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This year, The Lawyer’s annual ranking of the largest UK law firms by turnover is available as an interactive, digital benchmarking tool. For the first time this will allow you to manipulate each data set against the metrics of your choice.
Young Legal Aid Lawyers (YLAL) has called for the Solicitors Regulation Authority to reinstate the minimum salary for trainee solicitors and for professional course fees to be subject to regulation.
In a new report, the association, comprised of students, paralegals, pupil barristers, trainee solicitors and qualified junior lawyers committed to practising in areas of law which have traditionally been publicly funded, also recommended that professional bodies consider replacing the current route to qualification with a form of work-based learning.
YLAL cited a survey of their members, in which 71 per cent of members who had taken the Legal Practice Course said they were in favour of replacing it with work-based learning.
The association also drew attention to the issue of unpaid work experience in the legal aid sector, saying that it trapped aspiring lawyers and restricted diversity within the profession, as only a small proportion of young people could not afford to work for free.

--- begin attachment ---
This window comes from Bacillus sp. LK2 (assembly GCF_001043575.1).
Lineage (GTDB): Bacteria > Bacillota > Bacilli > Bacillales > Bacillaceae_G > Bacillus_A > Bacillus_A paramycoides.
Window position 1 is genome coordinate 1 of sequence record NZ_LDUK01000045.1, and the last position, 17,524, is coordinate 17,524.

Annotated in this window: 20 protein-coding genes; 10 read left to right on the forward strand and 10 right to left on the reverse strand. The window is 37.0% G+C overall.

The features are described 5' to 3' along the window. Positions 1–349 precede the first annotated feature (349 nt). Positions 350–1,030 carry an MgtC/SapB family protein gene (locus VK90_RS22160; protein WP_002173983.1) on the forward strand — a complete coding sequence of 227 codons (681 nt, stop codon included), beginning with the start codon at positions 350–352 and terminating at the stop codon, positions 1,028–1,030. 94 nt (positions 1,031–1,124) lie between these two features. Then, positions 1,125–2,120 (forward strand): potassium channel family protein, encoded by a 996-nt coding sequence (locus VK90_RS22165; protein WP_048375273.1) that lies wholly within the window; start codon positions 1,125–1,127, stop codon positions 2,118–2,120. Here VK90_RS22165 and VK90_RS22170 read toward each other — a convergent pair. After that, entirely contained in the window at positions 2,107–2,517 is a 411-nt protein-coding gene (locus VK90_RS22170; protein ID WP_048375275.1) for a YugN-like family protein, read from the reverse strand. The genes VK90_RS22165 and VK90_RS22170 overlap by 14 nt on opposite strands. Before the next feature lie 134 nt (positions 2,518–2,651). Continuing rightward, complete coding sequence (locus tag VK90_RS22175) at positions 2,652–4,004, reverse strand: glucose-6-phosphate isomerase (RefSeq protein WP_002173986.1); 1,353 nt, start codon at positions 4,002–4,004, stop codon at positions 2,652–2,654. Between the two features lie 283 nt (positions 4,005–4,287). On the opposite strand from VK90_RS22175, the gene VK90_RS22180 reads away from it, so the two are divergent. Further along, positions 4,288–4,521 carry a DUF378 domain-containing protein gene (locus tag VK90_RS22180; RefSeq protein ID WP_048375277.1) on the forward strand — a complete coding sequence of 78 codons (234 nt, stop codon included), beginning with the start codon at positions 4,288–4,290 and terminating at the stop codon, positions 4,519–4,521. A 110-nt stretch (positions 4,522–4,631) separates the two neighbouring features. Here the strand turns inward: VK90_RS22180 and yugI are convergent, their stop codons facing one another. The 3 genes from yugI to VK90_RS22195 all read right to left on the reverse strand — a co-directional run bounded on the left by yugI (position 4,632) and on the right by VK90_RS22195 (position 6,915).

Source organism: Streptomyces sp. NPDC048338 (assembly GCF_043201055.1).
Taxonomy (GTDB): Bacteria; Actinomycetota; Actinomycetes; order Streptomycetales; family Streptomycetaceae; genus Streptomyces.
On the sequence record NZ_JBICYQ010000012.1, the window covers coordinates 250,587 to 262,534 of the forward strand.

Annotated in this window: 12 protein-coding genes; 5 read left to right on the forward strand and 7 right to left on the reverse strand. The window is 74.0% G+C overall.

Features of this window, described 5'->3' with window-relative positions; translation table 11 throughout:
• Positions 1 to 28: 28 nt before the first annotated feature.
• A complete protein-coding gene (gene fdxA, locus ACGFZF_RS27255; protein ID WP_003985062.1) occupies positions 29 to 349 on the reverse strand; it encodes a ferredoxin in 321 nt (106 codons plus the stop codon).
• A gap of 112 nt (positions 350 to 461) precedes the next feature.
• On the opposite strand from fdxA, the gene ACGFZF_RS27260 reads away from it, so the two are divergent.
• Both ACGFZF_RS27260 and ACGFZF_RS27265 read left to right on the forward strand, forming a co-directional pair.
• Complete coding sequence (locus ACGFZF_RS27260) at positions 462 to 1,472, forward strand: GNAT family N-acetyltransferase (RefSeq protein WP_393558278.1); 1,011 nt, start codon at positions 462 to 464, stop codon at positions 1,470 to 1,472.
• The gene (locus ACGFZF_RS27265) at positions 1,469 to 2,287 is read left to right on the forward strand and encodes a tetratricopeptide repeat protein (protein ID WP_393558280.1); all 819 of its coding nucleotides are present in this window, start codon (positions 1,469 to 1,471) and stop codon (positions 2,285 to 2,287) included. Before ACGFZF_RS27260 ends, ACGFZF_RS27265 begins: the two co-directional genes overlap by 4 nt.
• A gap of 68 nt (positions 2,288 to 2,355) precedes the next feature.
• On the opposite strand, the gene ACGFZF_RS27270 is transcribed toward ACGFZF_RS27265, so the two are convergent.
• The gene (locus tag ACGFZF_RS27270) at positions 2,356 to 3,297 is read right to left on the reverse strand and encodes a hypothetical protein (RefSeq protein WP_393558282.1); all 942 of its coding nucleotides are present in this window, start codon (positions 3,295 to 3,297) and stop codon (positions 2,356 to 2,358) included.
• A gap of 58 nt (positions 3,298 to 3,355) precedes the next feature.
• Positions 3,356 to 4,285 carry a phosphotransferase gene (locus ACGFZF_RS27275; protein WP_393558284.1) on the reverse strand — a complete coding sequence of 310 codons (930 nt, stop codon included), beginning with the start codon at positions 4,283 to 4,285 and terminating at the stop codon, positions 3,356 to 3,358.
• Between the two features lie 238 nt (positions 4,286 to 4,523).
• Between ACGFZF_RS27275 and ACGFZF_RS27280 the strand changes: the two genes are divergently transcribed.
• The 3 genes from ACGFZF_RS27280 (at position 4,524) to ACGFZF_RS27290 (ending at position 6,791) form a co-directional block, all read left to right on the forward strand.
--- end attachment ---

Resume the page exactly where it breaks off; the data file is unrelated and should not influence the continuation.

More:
YLAL surveyed its members on various aspects of their work. It found that 89 per cent of respondents had undertaken unpaid legal work experience, compared to 40 per cent of respondents who had undertaken paid work. Some 42 per cent of respondents had completed expenses-only work experience.
The report found that over half of YLAL members who had attended law school relied on their family for financial support. A third relied on loans and another third had used personal savings, while 14 per cent had balanced their studies with a part-time job.
YLAL also surveyed its members about their salaries. It found that 5 per cent were earning less than £10,000 per year. Approximately half of its members were earning under £20,000 per year.